Central Plateau’s Rangitaiki Station is comparing bulls under New Zealand commercial farming conditions. Cheyenne Nicholson paid a visit.

Rangitaiki Station is like its own little community in the Central Plateau just 30 minutes from Taupo. The 8300-hectare property is home to sheep, beef, deer and dairy beef, 24 staff and unlike a typical New Zealand station, is predominantly flat.

Landcorp’s Rangitaiki is one the NZs largest deer farms. Venison and deer leather from the station are sold internationally and locally under the Pamu brand along with wool.

It’s a massive operation that’s overseen by farm business manager Sam Bunny who’s worked for Landcorp for about 10 years with unit managers for the different classes of stock. Farm operation manager James Van Bohemen has been on Rangitaiki for four years and it’s been four years of big changes on the station.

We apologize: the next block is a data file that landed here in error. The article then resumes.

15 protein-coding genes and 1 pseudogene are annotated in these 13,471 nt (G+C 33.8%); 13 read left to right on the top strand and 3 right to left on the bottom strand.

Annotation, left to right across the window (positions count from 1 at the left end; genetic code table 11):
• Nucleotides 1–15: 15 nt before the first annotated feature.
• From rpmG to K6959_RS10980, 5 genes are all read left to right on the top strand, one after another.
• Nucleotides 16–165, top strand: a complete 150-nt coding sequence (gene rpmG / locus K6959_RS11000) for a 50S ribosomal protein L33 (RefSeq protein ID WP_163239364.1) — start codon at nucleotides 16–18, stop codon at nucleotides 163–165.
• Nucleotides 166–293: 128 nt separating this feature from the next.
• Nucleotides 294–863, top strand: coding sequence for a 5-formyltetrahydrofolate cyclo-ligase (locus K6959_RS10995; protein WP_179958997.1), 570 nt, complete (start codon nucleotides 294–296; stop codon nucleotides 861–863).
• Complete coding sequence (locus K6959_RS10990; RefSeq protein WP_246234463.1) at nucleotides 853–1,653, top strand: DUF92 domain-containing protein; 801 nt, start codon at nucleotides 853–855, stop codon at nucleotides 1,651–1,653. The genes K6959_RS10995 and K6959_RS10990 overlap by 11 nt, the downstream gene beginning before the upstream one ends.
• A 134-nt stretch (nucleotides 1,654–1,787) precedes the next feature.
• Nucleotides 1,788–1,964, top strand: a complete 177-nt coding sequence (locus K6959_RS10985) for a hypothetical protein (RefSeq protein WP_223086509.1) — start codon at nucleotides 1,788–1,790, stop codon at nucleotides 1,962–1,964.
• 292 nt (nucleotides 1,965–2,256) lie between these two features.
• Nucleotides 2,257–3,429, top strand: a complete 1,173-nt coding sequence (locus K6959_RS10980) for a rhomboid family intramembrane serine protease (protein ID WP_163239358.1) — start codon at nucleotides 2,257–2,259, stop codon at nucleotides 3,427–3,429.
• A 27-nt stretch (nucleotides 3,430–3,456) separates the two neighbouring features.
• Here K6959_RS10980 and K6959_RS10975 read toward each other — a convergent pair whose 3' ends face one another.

For the past five years Rangitaiki station has been part of the Beef+LambNZ Genetics Beef Progeny Test. The test, now in its sixth year, compares bulls under New Zealand commercial farming conditions, basically, proving EBVs in a commercial sense.

They wanted to start evaluating genetics in a commercial cow herd, looking at different estimated breeding values (EBVs) in bulls and looking at: is it worth paying $15,000 for a stud bull compared to a $4500 bull? “What’s the trade off and are they performing?” Sam says.

The overall testing involves mating more than 3000 cows and heifers annually across the five large stations and one dairy farm involved.

Rangitaiki has 450 cows that are artificially inseminated (AI) each year to a mixture of maternal and terminal sires from genetics in NZ and overseas. All sires are chosen by Beef+Lamb NZ Genetics and the team involved in the test. Maternal sires used are a mix of Angus, Hereford and Stablizer while terminal breeds are Simmentals, Charolais and others. Specific bulls are included to provide genetic links to international programmes, where carcase data is being collected.